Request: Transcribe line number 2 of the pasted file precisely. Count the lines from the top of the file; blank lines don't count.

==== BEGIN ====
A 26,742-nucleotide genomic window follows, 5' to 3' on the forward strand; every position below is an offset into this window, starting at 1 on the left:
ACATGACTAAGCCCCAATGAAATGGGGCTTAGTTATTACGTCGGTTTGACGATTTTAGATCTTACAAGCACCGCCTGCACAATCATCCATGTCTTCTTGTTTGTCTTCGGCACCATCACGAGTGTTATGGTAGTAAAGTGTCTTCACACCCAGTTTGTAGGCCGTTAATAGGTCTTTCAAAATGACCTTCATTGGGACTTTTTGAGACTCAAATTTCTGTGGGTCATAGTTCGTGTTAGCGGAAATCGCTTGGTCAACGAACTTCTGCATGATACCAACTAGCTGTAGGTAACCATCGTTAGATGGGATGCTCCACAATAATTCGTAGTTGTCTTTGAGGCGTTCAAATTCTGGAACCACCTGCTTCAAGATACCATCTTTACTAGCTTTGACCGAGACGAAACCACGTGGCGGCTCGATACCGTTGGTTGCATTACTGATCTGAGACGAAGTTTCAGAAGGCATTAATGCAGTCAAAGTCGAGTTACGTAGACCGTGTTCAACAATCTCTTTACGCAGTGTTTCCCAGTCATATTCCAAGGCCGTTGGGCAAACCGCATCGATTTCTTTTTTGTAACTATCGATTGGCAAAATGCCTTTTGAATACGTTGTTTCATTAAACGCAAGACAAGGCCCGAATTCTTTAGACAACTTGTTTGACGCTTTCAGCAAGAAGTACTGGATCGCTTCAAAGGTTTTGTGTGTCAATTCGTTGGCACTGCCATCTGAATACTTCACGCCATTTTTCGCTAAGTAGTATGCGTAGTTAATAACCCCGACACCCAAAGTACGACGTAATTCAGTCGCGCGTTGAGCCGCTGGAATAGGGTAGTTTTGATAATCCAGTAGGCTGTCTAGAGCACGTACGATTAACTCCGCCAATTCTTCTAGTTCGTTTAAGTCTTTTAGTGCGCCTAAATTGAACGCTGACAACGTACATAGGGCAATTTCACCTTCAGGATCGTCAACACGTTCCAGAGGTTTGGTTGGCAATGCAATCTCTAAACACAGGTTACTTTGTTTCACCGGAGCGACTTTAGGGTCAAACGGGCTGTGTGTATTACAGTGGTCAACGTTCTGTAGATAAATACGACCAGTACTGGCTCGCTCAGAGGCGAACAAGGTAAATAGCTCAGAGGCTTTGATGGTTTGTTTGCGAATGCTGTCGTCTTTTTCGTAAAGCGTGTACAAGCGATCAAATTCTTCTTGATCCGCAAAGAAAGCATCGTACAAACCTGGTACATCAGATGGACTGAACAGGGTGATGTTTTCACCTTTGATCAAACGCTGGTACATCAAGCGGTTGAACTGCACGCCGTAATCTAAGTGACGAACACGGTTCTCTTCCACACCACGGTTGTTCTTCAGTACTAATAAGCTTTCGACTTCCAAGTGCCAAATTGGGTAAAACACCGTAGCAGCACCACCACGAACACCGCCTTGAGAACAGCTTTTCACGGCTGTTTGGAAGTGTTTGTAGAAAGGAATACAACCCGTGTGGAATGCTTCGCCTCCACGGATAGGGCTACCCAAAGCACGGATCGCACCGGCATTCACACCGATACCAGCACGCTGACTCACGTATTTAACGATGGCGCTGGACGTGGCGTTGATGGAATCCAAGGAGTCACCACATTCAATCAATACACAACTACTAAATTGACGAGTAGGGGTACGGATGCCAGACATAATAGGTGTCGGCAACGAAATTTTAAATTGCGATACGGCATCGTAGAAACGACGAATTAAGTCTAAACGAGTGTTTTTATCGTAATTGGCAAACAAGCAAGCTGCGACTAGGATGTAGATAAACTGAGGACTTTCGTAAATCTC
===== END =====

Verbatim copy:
ACATGACTAAGCCCCAATGAAATGGGGCTTAGTTATTACGTCGGTTTGACGATTTTAGATCTTACAAGCACCGCCTGCACAATCATCCATGTCTTCTTGTTTGTCTTCGGCACCATCACGAGTGTTATGGTAGTAAAGTGTCTTCACACCCAGTTTGTAGGCCGTTAATAGGTCTTTCAAAATGACCTTCATTGGGACTTTTTGAGACTCAAATTTCTGTGGGTCATAGTTCGTGTTAGCGGAAATCGCTTGGTCAACGAACTTCTGCATGATACCAACTAGCTGTAGGTAACCATCGTTAGATGGGATGCTCCACAATAATTCGTAGTTGTCTTTGAGGCGTTCAAATTCTGGAACCACCTGCTTCAAGATACCATCTTTACTAGCTTTGACCGAGACGAAACCACGTGGCGGCTCGATACCGTTGGTTGCATTACTGATCTGAGACGAAGTTTCAGAAGGCATTAATGCAGTCAAAGTCGAGTTACGTAGACCGTGTTCAACAATCTCTTTACGCAGTGTTTCCCAGTCATATTCCAAGGCCGTTGGGCAAACCGCATCGATTTCTTTTTTGTAACTATCGATTGGCAAAATGCCTTTTGAATACGTTGTTTCATTAAACGCAAGACAAGGCCCGAATTCTTTAGACAACTTGTTTGACGCTTTCAGCAAGAAGTACTGGATCGCTTCAAAGGTTTTGTGTGTCAATTCGTTGGCACTGCCATCTGAATACTTCACGCCATTTTTCGCTAAGTAGTATGCGTAGTTAATAACCCCGACACCCAAAGTACGACGTAATTCAGTCGCGCGTTGAGCCGCTGGAATAGGGTAGTTTTGATAATCCAGTAGGCTGTCTAGAGCACGTACGATTAACTCCGCCAATTCTTCTAGTTCGTTTAAGTCTTTTAGTGCGCCTAAATTGAACGCTGACAACGTACATAGGGCAATTTCACCTTCAGGATCGTCAACACGTTCCAGAGGTTTGGTTGGCAATGCAATCTCTAAACACAGGTTACTTTGTTTCACCGGAGCGACTTTAGGGTCAAACGGGCTGTGTGTATTACAGTGGTCAACGTTCTGTAGATAAATACGACCAGTACTGGCTCGCTCAGAGGCGAACAAGGTAAATAGCTCAGAGGCTTTGATGGTTTGTTTGCGAATGCTGTCGTCTTTTTCGTAAAGCGTGTACAAGCGATCAAATTCTTCTTGATCCGCAAAGAAAGCATCGTACAAACCTGGTACATCAGATGGACTGAACAGGGTGATGTTTTCACCTTTGATCAAACGCTGGTACATCAAGCGGTTGAACTGCACGCCGTAATCTAAGTGACGAACACGGTTCTCTTCCACACCACGGTTGTTCTTCAGTACTAATAAGCTTTCGACTTCCAAGTGCCAAATTGGGTAAAACACCGTAGCAGCACCACCACGAACACCGCCTTGAGAACAGCTTTTCACGGCTGTTTGGAAGTGTTTGTAGAAAGGAATACAACCCGTGTGGAATGCTTCGCCTCCACGGATAGGGCTACCCAAAGCACGGATCGCACCGGCATTCACACCGATACCAGCACGCTGACTCACGTATTTAACGATGGCGCTGGACGTGGCGTTGATGGAATCCAAGGAGTCACCACATTCAATCAATACACAACTACTAAATTGACGAGTAGGGGTACGGATGCCAGACATAATAGGTGTCGGCAACGAAATTTTAAATTGCGATACGGCATCGTAGAAACGACGAATTAAGTCTAAACGAGTGTTTTTATCGTAATTGGCAAACAAGCAAGCTGCGACTAGGATGTAGATAAACTGAGGACTTTCGTAAATCTC